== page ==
In Memoriam

Revival drummer Alex Danyliuk remembered

Late local drummer Alex Danyliuk sits behind the kit at the Pyramid Cabaret. Supplied

Alex Danyliuk, drummer for Winnipeg band The Revival, passed away unexpectedly on April 12 at the age of 22.

A week earlier, the young musician had spent five days in a studio on Ross Street with Montreal producer Mike Nash, recording The Revival’s debut LP, the follow up to last year’s Brady Bird EP.

Born February 28, 1991, Alex started playing music - first the trombone, then the drums - while attending Henry G. Izatt Middle School.

Described by his father Boris as “a gem” and “the smartest, kindest and most talented” of the Danyliuk clan, Alex was a natural when it came to music.

“I remember we went to a parent-teacher at HGI and talked to Mr. Tsuchi, the band teacher,” Danyliuk says.

“Alex wanted a set of drums and we asked Mr. Tsuchi ‘Is the kid any good?’ He said ‘Alex is the only one that can read the music and play it the first time out.’ He worked hard and was really talented.”

From Grade 8 on, Alex was completely committed to the drums. In addition to the school band and obligatory jams with friends in his parent’s basement, Alex played with his uncle’s group at First Mennonite Church and took weekly private lessons with professional percussionist Kevin Radomsky, a mentorship that continued until Alex’s passing.

After high school, Alex was accepted into the University of Manitoba’s Faculty of Music, completing one year of the Jazz Studies program before deciding to focus full-time on The Revival.

Jay Jensen, The Revival’s 22-year-old bassist and Alex’s best friend, says Alex was a musical sponge.

“He studied everything he could. Everything,” Jensen says, Alex’s friend since the age of four.

“I even caught him one day watching a Justin Bieber concert. Alex didn’t like Bieber, he just wanted to see what he does. I took a picture and he turned off the concert after that.”

No Bieliebers, Danyliuk and Jensen grew up on punk rock. Jensen says Blink 182 and its drummer Travis Barker was the pair’s biggest early influence. Together, the two friends formed 4th Floor, a punk project that would eventually evolve into The Revival.

Formed in August 2008, The Revival, which also includes vocalist/guitarist Kevin Hogg and guitarist Eric Clefstad, mixed those early punk influences with electronic music and classic rock riffs, plus smatterings of funk, Latin and reggae music.

Whatever sounds were omitting from the Danyliuk basement, Boris says he and his wife Kirsten always welcomed and supported their son’s musical endeavours. Well, most of the time.

“In ‘09 my wife and I went to Vegas to see U2 and as we were waiting to leave the stadium I got a text from the neighbours saying ‘There’s a shaker going on over at your house,’” Danyliuk says. “It turns out the boys had sent my youngest son out to a friend’s place and threw a big party at my house, complete with an opening band.

“When we came back from Vegas we weren’t too impressed because there was some damage. Also, I had booby trapped the bedrooms and said ‘No one goes into the bedrooms” and they went into the bedrooms, so we booted the band out for a month. They came groveling back, paid some damages and agreed to give us a token amount of rent to play, like $85 a month.”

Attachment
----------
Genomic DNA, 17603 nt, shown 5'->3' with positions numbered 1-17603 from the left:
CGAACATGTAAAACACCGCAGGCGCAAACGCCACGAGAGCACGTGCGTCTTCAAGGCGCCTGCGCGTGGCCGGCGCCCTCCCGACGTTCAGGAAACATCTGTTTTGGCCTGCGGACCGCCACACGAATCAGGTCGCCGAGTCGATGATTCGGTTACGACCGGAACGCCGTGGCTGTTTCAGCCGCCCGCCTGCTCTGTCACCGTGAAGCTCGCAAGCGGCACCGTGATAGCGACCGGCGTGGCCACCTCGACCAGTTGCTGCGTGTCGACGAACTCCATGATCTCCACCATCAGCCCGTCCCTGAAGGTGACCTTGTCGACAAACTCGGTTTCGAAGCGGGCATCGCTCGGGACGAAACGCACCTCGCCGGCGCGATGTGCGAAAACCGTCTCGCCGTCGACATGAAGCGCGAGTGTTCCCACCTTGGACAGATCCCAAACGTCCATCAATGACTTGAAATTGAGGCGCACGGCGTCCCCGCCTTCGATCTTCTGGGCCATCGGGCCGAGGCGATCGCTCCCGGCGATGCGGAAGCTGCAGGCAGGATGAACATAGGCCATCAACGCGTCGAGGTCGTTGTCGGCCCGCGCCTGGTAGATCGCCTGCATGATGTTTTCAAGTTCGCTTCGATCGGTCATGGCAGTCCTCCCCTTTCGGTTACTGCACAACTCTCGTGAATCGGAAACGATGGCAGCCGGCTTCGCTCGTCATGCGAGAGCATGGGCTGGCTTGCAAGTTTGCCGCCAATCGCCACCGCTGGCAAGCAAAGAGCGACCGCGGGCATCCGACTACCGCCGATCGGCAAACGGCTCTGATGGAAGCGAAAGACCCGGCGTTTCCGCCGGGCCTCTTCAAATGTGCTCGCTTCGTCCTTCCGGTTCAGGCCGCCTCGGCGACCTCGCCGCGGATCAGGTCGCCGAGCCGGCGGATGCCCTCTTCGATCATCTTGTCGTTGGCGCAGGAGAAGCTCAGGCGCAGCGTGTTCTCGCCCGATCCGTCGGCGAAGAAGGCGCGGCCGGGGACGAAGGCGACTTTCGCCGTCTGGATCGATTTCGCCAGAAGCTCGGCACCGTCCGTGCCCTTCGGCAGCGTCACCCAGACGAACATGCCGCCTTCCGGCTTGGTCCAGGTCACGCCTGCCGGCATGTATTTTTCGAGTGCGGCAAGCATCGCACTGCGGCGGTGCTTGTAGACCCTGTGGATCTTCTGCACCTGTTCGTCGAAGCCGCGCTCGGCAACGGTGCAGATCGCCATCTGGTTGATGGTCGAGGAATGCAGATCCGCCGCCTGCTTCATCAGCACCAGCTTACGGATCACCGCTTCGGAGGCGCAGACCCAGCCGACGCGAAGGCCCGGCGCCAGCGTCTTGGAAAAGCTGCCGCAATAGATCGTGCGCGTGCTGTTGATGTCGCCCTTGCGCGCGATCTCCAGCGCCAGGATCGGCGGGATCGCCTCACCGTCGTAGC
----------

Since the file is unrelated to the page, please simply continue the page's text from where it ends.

“That pretty much just paid for the food they fed us,” Jensen adds.

“I don’t know if it even paid for the food because you guys had a habit of showing up on Sundays to jam, just when we were having our big family dinner,” Danyliuk says.

The basement jams and home cooking eventually paid off. In the spring of 2012, the single from The Brady Bird EP, Shake This was released, with its corresponding music video receiving almost 20,000 views on YouTube.

The band eventually caught the attention of Tim Jones of artist management/record label Pipe & Hat, who signed the band to its roster. In March, The Revival played the Pipe & Hat showcase at Bovine Sex Club in Toronto as part of Canadian Music Week.

Jensen says The Revival will continue, fittingly completing its debut full-length with Radomsky. The album will be released at the end of July.

While forging on without Alex will surely be difficult, The Revival recently proved it can hold its own during hard times. At Alex’s funeral service, Jensen, Hogg and Clefstad played three teary-eyed songs in tribute to their late friend, including covers of Dave Matthews’ Gravedigger, Pink Floyd’s Wish You Were Here and an impromptu performance of Stuck in My Head, an original tune.

“We were sitting up there listening to the songs the Christian house band was playing and we thought ‘OK we need to play our own thing’,” Jensen says. “There’s this point in Stuck in My Head where it’s just vocals and clapping and everyone in the church was clapping along. It was just this uplifting moment. Everyone shared the rhythm.”

Alex had Wolff-Parkinson-White syndrome, a disorder of the conduction system of the heart. A usually asymptomatic condition, Alex was cleared by his doctor for physical activity. On April 12, he collapsed while jogging through Vimy Ridge Memorial Park.

“Alex was a warrior of peace and his chosen weapons were kindness and music,” Danyliuk says, noting the park’s military significance.

The Danyliuk family has set up an Alex Danyliuk memorial fund at the Royal Bank of Canada’s 1610 Kenaston Boulevard location. Also, a memorial concert is in the works.

Keep up to date with The Revival at While there, check out the band’s emotional performance at Alex’s funeral service.

Published in Volume 67, Number 26 of The Uniter (May 29, 2013)

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